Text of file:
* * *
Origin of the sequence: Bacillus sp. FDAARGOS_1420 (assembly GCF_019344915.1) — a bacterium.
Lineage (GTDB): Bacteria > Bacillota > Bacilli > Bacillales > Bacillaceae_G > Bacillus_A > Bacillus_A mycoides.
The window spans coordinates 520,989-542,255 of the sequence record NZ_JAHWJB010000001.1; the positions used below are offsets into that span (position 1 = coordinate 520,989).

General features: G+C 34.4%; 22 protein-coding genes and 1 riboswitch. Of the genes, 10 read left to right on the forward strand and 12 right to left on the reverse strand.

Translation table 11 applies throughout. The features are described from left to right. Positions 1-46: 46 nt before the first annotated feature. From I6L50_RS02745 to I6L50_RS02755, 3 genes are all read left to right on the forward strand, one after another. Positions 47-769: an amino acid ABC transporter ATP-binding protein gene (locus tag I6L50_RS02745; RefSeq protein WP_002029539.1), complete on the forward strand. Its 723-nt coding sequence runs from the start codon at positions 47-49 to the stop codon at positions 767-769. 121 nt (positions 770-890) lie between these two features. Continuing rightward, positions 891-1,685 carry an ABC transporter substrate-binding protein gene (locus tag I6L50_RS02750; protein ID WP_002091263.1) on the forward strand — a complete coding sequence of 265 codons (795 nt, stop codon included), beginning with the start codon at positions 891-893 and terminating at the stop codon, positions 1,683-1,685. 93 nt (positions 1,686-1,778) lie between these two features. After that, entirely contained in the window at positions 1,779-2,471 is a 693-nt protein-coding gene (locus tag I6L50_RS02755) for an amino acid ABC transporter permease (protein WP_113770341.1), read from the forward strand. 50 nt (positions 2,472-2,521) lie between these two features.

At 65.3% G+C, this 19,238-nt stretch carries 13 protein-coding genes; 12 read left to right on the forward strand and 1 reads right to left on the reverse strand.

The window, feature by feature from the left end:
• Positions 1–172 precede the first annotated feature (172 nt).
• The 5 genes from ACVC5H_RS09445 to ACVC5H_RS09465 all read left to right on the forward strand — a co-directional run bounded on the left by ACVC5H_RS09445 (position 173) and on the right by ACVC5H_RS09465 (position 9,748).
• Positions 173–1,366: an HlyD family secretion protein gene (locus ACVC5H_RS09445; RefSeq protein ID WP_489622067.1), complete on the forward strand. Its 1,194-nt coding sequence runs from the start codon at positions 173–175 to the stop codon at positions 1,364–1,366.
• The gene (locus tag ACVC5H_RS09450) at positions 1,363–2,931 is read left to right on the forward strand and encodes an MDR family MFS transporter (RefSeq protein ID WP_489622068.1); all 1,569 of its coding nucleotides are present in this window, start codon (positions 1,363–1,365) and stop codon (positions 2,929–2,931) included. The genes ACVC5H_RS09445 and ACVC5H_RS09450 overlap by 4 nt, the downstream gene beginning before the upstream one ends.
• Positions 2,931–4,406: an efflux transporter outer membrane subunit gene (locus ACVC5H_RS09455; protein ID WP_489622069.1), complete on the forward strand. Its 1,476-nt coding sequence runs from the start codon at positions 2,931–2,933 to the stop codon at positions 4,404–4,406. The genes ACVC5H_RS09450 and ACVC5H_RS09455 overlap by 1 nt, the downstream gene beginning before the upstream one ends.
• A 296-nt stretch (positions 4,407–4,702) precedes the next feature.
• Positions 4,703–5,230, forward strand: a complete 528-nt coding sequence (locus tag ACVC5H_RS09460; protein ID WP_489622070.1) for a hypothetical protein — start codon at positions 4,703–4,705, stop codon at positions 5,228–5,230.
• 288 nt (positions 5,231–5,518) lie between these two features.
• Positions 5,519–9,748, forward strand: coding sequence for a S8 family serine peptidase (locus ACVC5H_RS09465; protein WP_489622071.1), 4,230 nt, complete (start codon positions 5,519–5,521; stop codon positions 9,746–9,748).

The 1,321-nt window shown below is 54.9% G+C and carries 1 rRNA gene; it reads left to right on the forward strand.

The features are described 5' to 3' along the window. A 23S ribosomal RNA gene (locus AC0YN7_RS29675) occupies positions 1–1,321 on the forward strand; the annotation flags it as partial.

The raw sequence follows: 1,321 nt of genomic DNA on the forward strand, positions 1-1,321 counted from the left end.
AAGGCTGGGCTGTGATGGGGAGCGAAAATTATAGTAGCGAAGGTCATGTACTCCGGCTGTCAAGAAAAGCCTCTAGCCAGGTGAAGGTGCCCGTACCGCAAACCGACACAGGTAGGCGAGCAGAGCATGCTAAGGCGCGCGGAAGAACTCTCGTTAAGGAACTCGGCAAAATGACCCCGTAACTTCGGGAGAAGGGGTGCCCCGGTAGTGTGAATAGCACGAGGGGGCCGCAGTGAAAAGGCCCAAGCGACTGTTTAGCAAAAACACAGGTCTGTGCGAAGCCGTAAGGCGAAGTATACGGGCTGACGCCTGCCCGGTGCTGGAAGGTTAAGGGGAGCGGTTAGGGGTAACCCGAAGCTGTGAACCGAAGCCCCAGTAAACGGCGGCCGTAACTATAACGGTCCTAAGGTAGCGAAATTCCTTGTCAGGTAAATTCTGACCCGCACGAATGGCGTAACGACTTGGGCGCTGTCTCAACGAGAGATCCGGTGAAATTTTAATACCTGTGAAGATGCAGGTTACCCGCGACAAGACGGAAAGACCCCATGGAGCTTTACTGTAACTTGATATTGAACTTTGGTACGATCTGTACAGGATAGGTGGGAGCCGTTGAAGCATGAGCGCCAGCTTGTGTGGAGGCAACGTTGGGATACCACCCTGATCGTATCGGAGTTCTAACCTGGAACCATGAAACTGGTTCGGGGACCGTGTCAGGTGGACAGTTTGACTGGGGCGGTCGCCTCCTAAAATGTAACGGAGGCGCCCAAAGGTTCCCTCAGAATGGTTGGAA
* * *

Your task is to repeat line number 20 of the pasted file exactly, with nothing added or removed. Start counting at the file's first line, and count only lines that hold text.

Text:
AAGGCTGGGCTGTGATGGGGAGCGAAAATTATAGTAGCGAAGGTCATGTACTCCGGCTGTCAAGAAAAGCCTCTAGCCAGGTGAAGGTGCCCGTACCGCAAACCGACACAGGTAGGCGAGCAGAGCATGCTAAGGCGCGCGGAAGAACTCTCGTTAAGGAACTCGGCAAAATGACCCCGTAACTTCGGGAGAAGGGGTGCCCCGGTAGTGTGAATAGCACGAGGGGGCCGCAGTGAAAAGGCCCAAGCGACTGTTTAGCAAAAACACAGGTCTGTGCGAAGCCGTAAGGCGAAGTATACGGGCTGACGCCTGCCCGGTGCTGGAAGGTTAAGGGGAGCGGTTAGGGGTAACCCGAAGCTGTGAACCGAAGCCCCAGTAAACGGCGGCCGTAACTATAACGGTCCTAAGGTAGCGAAATTCCTTGTCAGGTAAATTCTGACCCGCACGAATGGCGTAACGACTTGGGCGCTGTCTCAACGAGAGATCCGGTGAAATTTTAATACCTGTGAAGATGCAGGTTACCCGCGACAAGACGGAAAGACCCCATGGAGCTTTACTGTAACTTGATATTGAACTTTGGTACGATCTGTACAGGATAGGTGGGAGCCGTTGAAGCATGAGCGCCAGCTTGTGTGGAGGCAACGTTGGGATACCACCCTGATCGTATCGGAGTTCTAACCTGGAACCATGAAACTGGTTCGGGGACCGTGTCAGGTGGACAGTTTGACTGGGGCGGTCGCCTCCTAAAATGTAACGGAGGCGCCCAAAGGTTCCCTCAGAATGGTTGGAA